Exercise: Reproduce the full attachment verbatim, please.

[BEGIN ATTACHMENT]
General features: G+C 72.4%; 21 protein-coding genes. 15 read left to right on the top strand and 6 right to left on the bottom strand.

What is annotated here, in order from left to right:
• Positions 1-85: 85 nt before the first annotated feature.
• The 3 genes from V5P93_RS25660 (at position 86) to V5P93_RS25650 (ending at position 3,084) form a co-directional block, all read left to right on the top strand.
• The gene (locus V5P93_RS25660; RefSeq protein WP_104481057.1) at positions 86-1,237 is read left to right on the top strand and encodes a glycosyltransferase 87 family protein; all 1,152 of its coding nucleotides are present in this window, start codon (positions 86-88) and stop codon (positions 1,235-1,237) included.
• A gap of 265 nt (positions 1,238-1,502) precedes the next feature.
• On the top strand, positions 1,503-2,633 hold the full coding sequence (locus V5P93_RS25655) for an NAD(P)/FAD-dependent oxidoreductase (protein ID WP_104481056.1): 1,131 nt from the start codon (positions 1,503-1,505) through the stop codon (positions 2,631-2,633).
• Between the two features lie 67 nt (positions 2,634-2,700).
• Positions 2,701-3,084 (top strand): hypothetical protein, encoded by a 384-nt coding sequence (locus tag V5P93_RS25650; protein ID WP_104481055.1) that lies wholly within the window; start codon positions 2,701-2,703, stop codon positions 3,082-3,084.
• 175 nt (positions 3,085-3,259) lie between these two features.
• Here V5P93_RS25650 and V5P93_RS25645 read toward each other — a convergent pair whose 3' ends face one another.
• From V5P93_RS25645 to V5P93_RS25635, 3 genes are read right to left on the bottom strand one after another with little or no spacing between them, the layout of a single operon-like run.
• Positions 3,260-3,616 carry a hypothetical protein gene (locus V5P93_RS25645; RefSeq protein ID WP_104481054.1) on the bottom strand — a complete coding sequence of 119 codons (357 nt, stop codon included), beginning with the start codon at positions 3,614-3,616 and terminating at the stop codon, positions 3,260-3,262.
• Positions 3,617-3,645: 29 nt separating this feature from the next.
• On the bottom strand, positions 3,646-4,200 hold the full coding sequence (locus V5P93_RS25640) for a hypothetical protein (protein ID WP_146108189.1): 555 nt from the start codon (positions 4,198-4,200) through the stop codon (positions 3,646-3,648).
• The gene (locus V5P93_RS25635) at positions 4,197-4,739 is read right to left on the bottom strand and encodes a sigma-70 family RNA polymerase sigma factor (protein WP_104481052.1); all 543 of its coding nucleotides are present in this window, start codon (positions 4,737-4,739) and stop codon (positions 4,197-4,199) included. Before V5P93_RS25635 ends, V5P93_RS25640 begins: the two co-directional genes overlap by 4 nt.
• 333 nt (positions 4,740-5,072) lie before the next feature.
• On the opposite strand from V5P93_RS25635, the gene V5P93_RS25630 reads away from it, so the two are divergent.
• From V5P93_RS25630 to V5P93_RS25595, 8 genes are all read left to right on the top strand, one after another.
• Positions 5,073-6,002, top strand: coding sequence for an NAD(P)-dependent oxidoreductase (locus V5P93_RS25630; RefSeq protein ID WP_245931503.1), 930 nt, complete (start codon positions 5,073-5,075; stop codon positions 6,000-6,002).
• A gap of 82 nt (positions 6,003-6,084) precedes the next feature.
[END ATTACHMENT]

General features: G+C 72.4%; 21 protein-coding genes. 15 read left to right on the top strand and 6 right to left on the bottom strand.

What is annotated here, in order from left to right:
• Positions 1-85: 85 nt before the first annotated feature.
• The 3 genes from V5P93_RS25660 (at position 86) to V5P93_RS25650 (ending at position 3,084) form a co-directional block, all read left to right on the top strand.
• The gene (locus V5P93_RS25660; RefSeq protein WP_104481057.1) at positions 86-1,237 is read left to right on the top strand and encodes a glycosyltransferase 87 family protein; all 1,152 of its coding nucleotides are present in this window, start codon (positions 86-88) and stop codon (positions 1,235-1,237) included.
• A gap of 265 nt (positions 1,238-1,502) precedes the next feature.
• On the top strand, positions 1,503-2,633 hold the full coding sequence (locus V5P93_RS25655) for an NAD(P)/FAD-dependent oxidoreductase (protein ID WP_104481056.1): 1,131 nt from the start codon (positions 1,503-1,505) through the stop codon (positions 2,631-2,633).
• Between the two features lie 67 nt (positions 2,634-2,700).
• Positions 2,701-3,084 (top strand): hypothetical protein, encoded by a 384-nt coding sequence (locus tag V5P93_RS25650; protein ID WP_104481055.1) that lies wholly within the window; start codon positions 2,701-2,703, stop codon positions 3,082-3,084.
• 175 nt (positions 3,085-3,259) lie between these two features.
• Here V5P93_RS25650 and V5P93_RS25645 read toward each other — a convergent pair whose 3' ends face one another.
• From V5P93_RS25645 to V5P93_RS25635, 3 genes are read right to left on the bottom strand one after another with little or no spacing between them, the layout of a single operon-like run.
• Positions 3,260-3,616 carry a hypothetical protein gene (locus V5P93_RS25645; RefSeq protein ID WP_104481054.1) on the bottom strand — a complete coding sequence of 119 codons (357 nt, stop codon included), beginning with the start codon at positions 3,614-3,616 and terminating at the stop codon, positions 3,260-3,262.
• Positions 3,617-3,645: 29 nt separating this feature from the next.
• On the bottom strand, positions 3,646-4,200 hold the full coding sequence (locus V5P93_RS25640) for a hypothetical protein (protein ID WP_146108189.1): 555 nt from the start codon (positions 4,198-4,200) through the stop codon (positions 3,646-3,648).
• The gene (locus V5P93_RS25635) at positions 4,197-4,739 is read right to left on the bottom strand and encodes a sigma-70 family RNA polymerase sigma factor (protein WP_104481052.1); all 543 of its coding nucleotides are present in this window, start codon (positions 4,737-4,739) and stop codon (positions 4,197-4,199) included. Before V5P93_RS25635 ends, V5P93_RS25640 begins: the two co-directional genes overlap by 4 nt.
• 333 nt (positions 4,740-5,072) lie before the next feature.
• On the opposite strand from V5P93_RS25635, the gene V5P93_RS25630 reads away from it, so the two are divergent.
• From V5P93_RS25630 to V5P93_RS25595, 8 genes are all read left to right on the top strand, one after another.
• Positions 5,073-6,002, top strand: coding sequence for an NAD(P)-dependent oxidoreductase (locus V5P93_RS25630; RefSeq protein ID WP_245931503.1), 930 nt, complete (start codon positions 5,073-5,075; stop codon positions 6,000-6,002).
• A gap of 82 nt (positions 6,003-6,084) precedes the next feature.